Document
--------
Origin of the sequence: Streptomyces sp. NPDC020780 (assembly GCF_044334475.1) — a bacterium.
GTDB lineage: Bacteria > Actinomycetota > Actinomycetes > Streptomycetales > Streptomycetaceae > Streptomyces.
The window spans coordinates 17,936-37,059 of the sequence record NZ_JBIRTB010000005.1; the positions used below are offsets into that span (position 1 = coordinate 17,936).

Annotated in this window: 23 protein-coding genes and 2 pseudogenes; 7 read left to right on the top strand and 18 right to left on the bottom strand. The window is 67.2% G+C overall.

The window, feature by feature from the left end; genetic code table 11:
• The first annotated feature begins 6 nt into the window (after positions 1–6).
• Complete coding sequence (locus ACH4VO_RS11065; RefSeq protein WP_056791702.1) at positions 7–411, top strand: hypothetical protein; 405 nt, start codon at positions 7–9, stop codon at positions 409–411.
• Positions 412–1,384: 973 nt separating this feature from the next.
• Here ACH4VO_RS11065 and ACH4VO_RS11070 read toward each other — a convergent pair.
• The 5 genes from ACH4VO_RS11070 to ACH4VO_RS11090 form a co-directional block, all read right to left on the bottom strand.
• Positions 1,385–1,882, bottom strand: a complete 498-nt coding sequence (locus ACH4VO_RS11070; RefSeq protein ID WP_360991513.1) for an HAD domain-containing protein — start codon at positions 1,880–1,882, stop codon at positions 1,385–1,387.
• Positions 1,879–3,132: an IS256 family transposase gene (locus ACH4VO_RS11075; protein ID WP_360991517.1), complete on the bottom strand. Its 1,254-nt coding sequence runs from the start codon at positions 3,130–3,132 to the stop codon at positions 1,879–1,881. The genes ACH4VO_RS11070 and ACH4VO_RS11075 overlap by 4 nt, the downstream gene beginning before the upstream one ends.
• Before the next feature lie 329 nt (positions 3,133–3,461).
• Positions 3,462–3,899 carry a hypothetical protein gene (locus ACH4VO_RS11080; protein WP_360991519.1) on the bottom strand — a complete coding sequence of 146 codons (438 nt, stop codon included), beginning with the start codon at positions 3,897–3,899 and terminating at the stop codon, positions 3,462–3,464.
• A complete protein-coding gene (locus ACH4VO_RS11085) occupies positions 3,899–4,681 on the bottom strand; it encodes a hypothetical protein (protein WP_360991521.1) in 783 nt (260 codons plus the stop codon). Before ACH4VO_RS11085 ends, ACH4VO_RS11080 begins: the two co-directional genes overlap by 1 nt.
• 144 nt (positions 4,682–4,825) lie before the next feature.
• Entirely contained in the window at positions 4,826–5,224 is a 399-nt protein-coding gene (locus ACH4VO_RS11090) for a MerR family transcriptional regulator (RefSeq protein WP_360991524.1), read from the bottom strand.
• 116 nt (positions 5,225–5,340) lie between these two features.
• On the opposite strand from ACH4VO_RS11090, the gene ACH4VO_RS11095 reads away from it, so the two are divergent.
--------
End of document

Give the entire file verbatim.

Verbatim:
Origin of the sequence: Streptomyces sp. NPDC020780 (assembly GCF_044334475.1) — a bacterium.
GTDB lineage: Bacteria > Actinomycetota > Actinomycetes > Streptomycetales > Streptomycetaceae > Streptomyces.
The window spans coordinates 17,936-37,059 of the sequence record NZ_JBIRTB010000005.1; the positions used below are offsets into that span (position 1 = coordinate 17,936).

Annotated in this window: 23 protein-coding genes and 2 pseudogenes; 7 read left to right on the top strand and 18 right to left on the bottom strand. The window is 67.2% G+C overall.

The window, feature by feature from the left end; genetic code table 11:
• The first annotated feature begins 6 nt into the window (after positions 1–6).
• Complete coding sequence (locus ACH4VO_RS11065; RefSeq protein WP_056791702.1) at positions 7–411, top strand: hypothetical protein; 405 nt, start codon at positions 7–9, stop codon at positions 409–411.
• Positions 412–1,384: 973 nt separating this feature from the next.
• Here ACH4VO_RS11065 and ACH4VO_RS11070 read toward each other — a convergent pair.
• The 5 genes from ACH4VO_RS11070 to ACH4VO_RS11090 form a co-directional block, all read right to left on the bottom strand.
• Positions 1,385–1,882, bottom strand: a complete 498-nt coding sequence (locus ACH4VO_RS11070; RefSeq protein ID WP_360991513.1) for an HAD domain-containing protein — start codon at positions 1,880–1,882, stop codon at positions 1,385–1,387.
• Positions 1,879–3,132: an IS256 family transposase gene (locus ACH4VO_RS11075; protein ID WP_360991517.1), complete on the bottom strand. Its 1,254-nt coding sequence runs from the start codon at positions 3,130–3,132 to the stop codon at positions 1,879–1,881. The genes ACH4VO_RS11070 and ACH4VO_RS11075 overlap by 4 nt, the downstream gene beginning before the upstream one ends.
• Before the next feature lie 329 nt (positions 3,133–3,461).
• Positions 3,462–3,899 carry a hypothetical protein gene (locus ACH4VO_RS11080; protein WP_360991519.1) on the bottom strand — a complete coding sequence of 146 codons (438 nt, stop codon included), beginning with the start codon at positions 3,897–3,899 and terminating at the stop codon, positions 3,462–3,464.
• A complete protein-coding gene (locus ACH4VO_RS11085) occupies positions 3,899–4,681 on the bottom strand; it encodes a hypothetical protein (protein WP_360991521.1) in 783 nt (260 codons plus the stop codon). Before ACH4VO_RS11085 ends, ACH4VO_RS11080 begins: the two co-directional genes overlap by 1 nt.
• 144 nt (positions 4,682–4,825) lie before the next feature.
• Entirely contained in the window at positions 4,826–5,224 is a 399-nt protein-coding gene (locus ACH4VO_RS11090) for a MerR family transcriptional regulator (RefSeq protein WP_360991524.1), read from the bottom strand.
• 116 nt (positions 5,225–5,340) lie between these two features.
• On the opposite strand from ACH4VO_RS11090, the gene ACH4VO_RS11095 reads away from it, so the two are divergent.